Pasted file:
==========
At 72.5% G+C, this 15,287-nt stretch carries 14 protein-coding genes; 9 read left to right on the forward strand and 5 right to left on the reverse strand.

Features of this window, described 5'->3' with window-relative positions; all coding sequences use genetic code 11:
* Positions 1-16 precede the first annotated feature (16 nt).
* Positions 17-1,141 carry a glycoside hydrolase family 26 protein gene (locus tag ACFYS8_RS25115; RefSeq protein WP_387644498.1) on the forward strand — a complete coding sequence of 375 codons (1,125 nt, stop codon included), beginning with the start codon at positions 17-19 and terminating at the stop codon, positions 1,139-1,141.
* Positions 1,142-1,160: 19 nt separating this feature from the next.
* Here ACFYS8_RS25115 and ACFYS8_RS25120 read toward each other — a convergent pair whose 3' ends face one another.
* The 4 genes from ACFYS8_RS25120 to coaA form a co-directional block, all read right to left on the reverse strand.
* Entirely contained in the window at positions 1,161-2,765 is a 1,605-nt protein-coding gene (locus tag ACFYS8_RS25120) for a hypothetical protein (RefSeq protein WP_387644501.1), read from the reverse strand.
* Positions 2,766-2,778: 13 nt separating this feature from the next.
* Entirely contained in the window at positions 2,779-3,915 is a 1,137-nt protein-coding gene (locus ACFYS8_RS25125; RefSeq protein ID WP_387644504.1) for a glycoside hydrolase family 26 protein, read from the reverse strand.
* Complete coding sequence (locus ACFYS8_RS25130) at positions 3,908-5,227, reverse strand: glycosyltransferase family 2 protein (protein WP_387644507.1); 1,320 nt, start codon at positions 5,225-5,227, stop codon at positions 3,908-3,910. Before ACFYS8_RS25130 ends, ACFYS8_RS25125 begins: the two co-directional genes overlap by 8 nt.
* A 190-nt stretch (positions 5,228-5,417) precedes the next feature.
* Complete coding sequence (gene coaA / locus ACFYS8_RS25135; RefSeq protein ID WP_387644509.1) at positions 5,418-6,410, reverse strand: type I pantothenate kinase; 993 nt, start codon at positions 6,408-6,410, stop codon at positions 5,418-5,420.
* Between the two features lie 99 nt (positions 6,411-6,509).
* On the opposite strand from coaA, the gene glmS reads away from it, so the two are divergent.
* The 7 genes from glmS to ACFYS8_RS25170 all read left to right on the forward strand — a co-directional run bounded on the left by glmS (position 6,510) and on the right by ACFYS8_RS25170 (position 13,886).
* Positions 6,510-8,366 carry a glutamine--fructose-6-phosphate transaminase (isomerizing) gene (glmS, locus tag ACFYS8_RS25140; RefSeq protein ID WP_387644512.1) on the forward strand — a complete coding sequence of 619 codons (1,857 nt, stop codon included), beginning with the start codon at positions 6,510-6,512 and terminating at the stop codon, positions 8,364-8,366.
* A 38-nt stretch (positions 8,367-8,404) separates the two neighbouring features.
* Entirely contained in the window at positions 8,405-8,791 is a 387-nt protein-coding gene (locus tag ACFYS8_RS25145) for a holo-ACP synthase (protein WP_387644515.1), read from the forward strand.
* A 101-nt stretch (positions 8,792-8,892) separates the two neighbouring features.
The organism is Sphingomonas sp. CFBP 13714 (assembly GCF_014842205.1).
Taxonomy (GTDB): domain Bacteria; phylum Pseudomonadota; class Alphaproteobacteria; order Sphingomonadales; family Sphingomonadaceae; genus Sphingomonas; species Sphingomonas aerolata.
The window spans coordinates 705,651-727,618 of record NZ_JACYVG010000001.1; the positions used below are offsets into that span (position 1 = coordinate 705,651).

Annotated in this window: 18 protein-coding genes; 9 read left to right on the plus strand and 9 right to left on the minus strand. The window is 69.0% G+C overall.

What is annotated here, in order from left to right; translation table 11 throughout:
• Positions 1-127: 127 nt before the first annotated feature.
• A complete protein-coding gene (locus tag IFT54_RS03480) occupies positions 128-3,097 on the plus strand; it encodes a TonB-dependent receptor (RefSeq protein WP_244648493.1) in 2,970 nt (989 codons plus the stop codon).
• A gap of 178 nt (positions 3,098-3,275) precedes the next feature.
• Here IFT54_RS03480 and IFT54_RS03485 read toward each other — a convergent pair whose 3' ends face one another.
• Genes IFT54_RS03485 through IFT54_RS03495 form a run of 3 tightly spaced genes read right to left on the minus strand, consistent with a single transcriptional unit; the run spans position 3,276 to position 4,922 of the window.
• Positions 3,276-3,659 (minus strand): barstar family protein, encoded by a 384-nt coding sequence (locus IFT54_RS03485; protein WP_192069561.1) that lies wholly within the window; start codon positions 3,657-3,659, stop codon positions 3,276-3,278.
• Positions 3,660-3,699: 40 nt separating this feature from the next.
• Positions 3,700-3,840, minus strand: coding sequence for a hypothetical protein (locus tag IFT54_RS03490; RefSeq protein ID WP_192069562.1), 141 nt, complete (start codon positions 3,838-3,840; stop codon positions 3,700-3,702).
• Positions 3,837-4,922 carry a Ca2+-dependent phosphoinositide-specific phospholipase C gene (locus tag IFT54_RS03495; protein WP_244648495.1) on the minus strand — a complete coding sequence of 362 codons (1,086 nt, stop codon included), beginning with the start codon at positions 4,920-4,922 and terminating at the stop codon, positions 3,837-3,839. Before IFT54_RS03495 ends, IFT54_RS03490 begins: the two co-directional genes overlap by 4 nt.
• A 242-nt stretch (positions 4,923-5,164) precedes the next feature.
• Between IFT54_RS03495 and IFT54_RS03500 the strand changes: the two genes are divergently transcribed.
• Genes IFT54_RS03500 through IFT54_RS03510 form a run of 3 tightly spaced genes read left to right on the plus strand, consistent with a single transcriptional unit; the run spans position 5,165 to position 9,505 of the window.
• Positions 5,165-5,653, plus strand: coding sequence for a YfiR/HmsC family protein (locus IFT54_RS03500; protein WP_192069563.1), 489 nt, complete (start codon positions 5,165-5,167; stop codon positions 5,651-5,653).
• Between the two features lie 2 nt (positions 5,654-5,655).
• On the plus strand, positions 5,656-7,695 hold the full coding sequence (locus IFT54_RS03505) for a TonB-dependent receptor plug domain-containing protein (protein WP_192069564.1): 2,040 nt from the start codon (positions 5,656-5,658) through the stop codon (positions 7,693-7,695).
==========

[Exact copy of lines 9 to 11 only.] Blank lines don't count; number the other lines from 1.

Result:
* Positions 2,766-2,778: 13 nt separating this feature from the next.
* Entirely contained in the window at positions 2,779-3,915 is a 1,137-nt protein-coding gene (locus ACFYS8_RS25125; RefSeq protein ID WP_387644504.1) for a glycoside hydrolase family 26 protein, read from the reverse strand.
* Complete coding sequence (locus ACFYS8_RS25130) at positions 3,908-5,227, reverse strand: glycosyltransferase family 2 protein (protein WP_387644507.1); 1,320 nt, start codon at positions 5,225-5,227, stop codon at positions 3,908-3,910. Before ACFYS8_RS25130 ends, ACFYS8_RS25125 begins: the two co-directional genes overlap by 8 nt.